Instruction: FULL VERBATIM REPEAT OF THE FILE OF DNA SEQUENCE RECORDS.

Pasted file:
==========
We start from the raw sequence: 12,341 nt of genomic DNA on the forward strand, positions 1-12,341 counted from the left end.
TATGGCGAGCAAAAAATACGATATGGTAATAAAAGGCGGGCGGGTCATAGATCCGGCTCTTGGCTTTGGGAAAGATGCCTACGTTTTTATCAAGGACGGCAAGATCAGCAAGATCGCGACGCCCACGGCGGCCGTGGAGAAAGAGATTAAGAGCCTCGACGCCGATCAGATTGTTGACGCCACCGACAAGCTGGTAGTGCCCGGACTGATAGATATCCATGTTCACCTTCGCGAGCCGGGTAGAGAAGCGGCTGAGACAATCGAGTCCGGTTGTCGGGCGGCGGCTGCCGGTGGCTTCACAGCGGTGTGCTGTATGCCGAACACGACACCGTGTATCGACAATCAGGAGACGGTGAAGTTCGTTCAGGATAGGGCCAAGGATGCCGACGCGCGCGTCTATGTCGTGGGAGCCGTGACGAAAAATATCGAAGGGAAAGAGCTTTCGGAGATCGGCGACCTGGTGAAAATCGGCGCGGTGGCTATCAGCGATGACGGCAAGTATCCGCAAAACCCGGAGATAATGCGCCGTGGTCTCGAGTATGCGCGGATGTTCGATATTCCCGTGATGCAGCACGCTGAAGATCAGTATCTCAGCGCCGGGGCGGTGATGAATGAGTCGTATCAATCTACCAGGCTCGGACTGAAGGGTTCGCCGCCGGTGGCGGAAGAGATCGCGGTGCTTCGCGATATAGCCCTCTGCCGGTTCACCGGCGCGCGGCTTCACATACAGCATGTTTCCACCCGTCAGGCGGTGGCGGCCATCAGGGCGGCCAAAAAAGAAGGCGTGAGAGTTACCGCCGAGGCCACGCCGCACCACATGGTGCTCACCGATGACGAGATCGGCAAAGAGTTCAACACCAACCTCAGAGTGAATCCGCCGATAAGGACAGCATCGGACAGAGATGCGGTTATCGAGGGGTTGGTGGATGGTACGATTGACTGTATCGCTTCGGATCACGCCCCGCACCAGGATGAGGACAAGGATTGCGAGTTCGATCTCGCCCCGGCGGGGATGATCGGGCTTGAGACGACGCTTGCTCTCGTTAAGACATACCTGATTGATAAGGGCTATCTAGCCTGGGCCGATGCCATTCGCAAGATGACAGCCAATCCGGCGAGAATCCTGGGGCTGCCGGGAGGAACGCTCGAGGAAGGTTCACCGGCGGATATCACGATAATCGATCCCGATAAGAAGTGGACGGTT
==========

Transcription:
We start from the raw sequence: 12,341 nt of genomic DNA on the forward strand, positions 1-12,341 counted from the left end.
TATGGCGAGCAAAAAATACGATATGGTAATAAAAGGCGGGCGGGTCATAGATCCGGCTCTTGGCTTTGGGAAAGATGCCTACGTTTTTATCAAGGACGGCAAGATCAGCAAGATCGCGACGCCCACGGCGGCCGTGGAGAAAGAGATTAAGAGCCTCGACGCCGATCAGATTGTTGACGCCACCGACAAGCTGGTAGTGCCCGGACTGATAGATATCCATGTTCACCTTCGCGAGCCGGGTAGAGAAGCGGCTGAGACAATCGAGTCCGGTTGTCGGGCGGCGGCTGCCGGTGGCTTCACAGCGGTGTGCTGTATGCCGAACACGACACCGTGTATCGACAATCAGGAGACGGTGAAGTTCGTTCAGGATAGGGCCAAGGATGCCGACGCGCGCGTCTATGTCGTGGGAGCCGTGACGAAAAATATCGAAGGGAAAGAGCTTTCGGAGATCGGCGACCTGGTGAAAATCGGCGCGGTGGCTATCAGCGATGACGGCAAGTATCCGCAAAACCCGGAGATAATGCGCCGTGGTCTCGAGTATGCGCGGATGTTCGATATTCCCGTGATGCAGCACGCTGAAGATCAGTATCTCAGCGCCGGGGCGGTGATGAATGAGTCGTATCAATCTACCAGGCTCGGACTGAAGGGTTCGCCGCCGGTGGCGGAAGAGATCGCGGTGCTTCGCGATATAGCCCTCTGCCGGTTCACCGGCGCGCGGCTTCACATACAGCATGTTTCCACCCGTCAGGCGGTGGCGGCCATCAGGGCGGCCAAAAAAGAAGGCGTGAGAGTTACCGCCGAGGCCACGCCGCACCACATGGTGCTCACCGATGACGAGATCGGCAAAGAGTTCAACACCAACCTCAGAGTGAATCCGCCGATAAGGACAGCATCGGACAGAGATGCGGTTATCGAGGGGTTGGTGGATGGTACGATTGACTGTATCGCTTCGGATCACGCCCCGCACCAGGATGAGGACAAGGATTGCGAGTTCGATCTCGCCCCGGCGGGGATGATCGGGCTTGAGACGACGCTTGCTCTCGTTAAGACATACCTGATTGATAAGGGCTATCTAGCCTGGGCCGATGCCATTCGCAAGATGACAGCCAATCCGGCGAGAATCCTGGGGCTGCCGGGAGGAACGCTCGAGGAAGGTTCACCGGCGGATATCACGATAATCGATCCCGATAAGAAGTGGACGGTT